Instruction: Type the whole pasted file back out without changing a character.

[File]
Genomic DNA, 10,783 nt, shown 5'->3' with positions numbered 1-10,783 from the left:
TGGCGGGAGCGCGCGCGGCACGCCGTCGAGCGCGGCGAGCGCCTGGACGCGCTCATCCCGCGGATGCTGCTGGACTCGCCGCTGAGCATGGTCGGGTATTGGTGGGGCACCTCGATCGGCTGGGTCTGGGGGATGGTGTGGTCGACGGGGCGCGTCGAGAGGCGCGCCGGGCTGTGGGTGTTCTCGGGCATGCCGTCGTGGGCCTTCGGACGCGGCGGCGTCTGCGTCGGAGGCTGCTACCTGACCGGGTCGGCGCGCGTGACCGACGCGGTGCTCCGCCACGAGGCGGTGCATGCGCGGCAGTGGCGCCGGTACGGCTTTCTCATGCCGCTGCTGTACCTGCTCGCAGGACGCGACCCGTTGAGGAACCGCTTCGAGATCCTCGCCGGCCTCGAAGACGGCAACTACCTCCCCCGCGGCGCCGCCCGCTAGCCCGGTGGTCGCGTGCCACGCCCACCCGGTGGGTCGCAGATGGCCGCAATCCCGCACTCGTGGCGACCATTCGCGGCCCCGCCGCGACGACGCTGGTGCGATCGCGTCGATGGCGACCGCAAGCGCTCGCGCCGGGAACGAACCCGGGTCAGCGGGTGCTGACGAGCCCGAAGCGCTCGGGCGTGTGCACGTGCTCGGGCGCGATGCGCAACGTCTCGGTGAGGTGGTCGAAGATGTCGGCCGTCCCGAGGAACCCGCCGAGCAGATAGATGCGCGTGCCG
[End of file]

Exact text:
Genomic DNA, 10,783 nt, shown 5'->3' with positions numbered 1-10,783 from the left:
TGGCGGGAGCGCGCGCGGCACGCCGTCGAGCGCGGCGAGCGCCTGGACGCGCTCATCCCGCGGATGCTGCTGGACTCGCCGCTGAGCATGGTCGGGTATTGGTGGGGCACCTCGATCGGCTGGGTCTGGGGGATGGTGTGGTCGACGGGGCGCGTCGAGAGGCGCGCCGGGCTGTGGGTGTTCTCGGGCATGCCGTCGTGGGCCTTCGGACGCGGCGGCGTCTGCGTCGGAGGCTGCTACCTGACCGGGTCGGCGCGCGTGACCGACGCGGTGCTCCGCCACGAGGCGGTGCATGCGCGGCAGTGGCGCCGGTACGGCTTTCTCATGCCGCTGCTGTACCTGCTCGCAGGACGCGACCCGTTGAGGAACCGCTTCGAGATCCTCGCCGGCCTCGAAGACGGCAACTACCTCCCCCGCGGCGCCGCCCGCTAGCCCGGTGGTCGCGTGCCACGCCCACCCGGTGGGTCGCAGATGGCCGCAATCCCGCACTCGTGGCGACCATTCGCGGCCCCGCCGCGACGACGCTGGTGCGATCGCGTCGATGGCGACCGCAAGCGCTCGCGCCGGGAACGAACCCGGGTCAGCGGGTGCTGACGAGCCCGAAGCGCTCGGGCGTGTGCACGTGCTCGGGCGCGATGCGCAACGTCTCGGTGAGGTGGTCGAAGATGTCGGCCGTCCCGAGGAACCCGCCGAGCAGATAGATGCGCGTGCCG